I haven’t posted here in a while because I have been traveling in the UK with my family. We visited many beautiful gardens, but one of my favorites was The Lost Gardens of Heligan.
Heligan is an old estate that once had hundreds of acres of formal, informal and tropical gardens, maintained by a staff of twenty-two. After World War I, when many of the workers did not return from the war, the estate slowly declined. The gardens were abandoned by the 1970s, while the main house was sold and divided into private apartments.
In 1990, a man named Tim Smit (who later created the Eden Project) was shown the property by one of its owners, a descendant of the Tremayne family that had owned Heligan for 400 years. The property was held in a trust for him and his sister. They hacked their way through brambles and old hedges to find the remaining original garden structures and landscaping. The work they did over decades to restore the gardens, install sculptures and make Heligan a unique destination for visitors is described in Tim Smit’s book, The Lost Gardens of Heligan. This week’s Saturday Snippet is taken from that book:
We had cut our way through dense clumps of invasive bamboo, drawn towards a perfectly formed palm that stood sentinel at the entrance to what was obviously a walled garden. John Nelson and I were on another of our explorations, venturing deeper into the gardens each time. Today we were excited; somehow we knew it was going to be a special day. You can feel these things.
Once inside, we paused for a moment. There was a sense that we were trespassing, that we had come upon a secret shrine. In the gloaming we could see dozens of trees growing thickly together, woven into a solid mass by an extremely vigorous climbing plant that covered everything like a furry blanket. We had never seen anything like this before. Under the trees we could make out shapes at once familiar and other-worldly. This was clearly the area of the garden where the real work had taken place.
I spent the whole month of May posting about lily of the valley-based fragrances on my other blog, Serenity Now, in a series I called “May Muguet Marathon.” While I was doing that and reading a lot online about lilies of the valley, I came across a variety I have long wanted to try in my own garden, Convallaria majalis “Bordeaux.” It was on sale, so of course I bought 40 pips! My teenaged son helped me create a new planting bed for them by spreading many cubic feet of mushroom compost on top of the clayish soil between several old azaleas and the base of our house’s front terrace, a partly shaded area that is well-watered by our in-ground sprinkler system. He turned it in for me; I hope this will provide a suitable habitat! Lilies of the valley do not become invasive here in the South as they do further north; in fact, sometimes they struggle. Fingers crossed that “Bordeaux” finds a happy home here!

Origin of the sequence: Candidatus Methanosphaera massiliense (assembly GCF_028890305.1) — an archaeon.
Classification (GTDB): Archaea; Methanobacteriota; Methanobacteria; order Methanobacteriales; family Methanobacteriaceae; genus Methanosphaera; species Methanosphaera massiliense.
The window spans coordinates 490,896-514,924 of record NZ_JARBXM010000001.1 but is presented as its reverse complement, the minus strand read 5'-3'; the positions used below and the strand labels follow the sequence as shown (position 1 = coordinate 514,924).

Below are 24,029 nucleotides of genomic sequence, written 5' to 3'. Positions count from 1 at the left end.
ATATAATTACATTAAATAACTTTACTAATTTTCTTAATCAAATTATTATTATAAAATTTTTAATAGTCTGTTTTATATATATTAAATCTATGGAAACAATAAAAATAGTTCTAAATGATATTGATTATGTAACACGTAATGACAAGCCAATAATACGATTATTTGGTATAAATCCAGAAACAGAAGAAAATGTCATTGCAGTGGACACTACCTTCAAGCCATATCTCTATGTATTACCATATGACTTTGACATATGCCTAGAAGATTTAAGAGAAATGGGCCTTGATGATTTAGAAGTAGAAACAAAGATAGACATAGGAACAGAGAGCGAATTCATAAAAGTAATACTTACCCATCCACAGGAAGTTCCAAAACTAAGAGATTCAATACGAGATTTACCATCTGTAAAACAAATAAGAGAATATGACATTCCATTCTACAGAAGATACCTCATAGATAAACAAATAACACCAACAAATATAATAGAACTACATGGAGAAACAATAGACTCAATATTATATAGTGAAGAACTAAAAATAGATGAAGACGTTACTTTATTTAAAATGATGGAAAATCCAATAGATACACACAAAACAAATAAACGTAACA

I also bought some pips of Convallaria majalis “Prolificans”, which many sellers describe as “double-flowered”, but it is not a true double flower, as can be seen in this photo:
Rather, it has clusters of tiny, single flowers that dangle together from the main stalk, creating the look of double flowers. The true double-flowered lily of the valley is “Flore Pleno”:
I hope my new lilies of the valley find themselves happy in their new home and spread profusely! I would welcome what plant-hunter Reginald Farrer described as “the worst of all delicious weeds when it thrives.”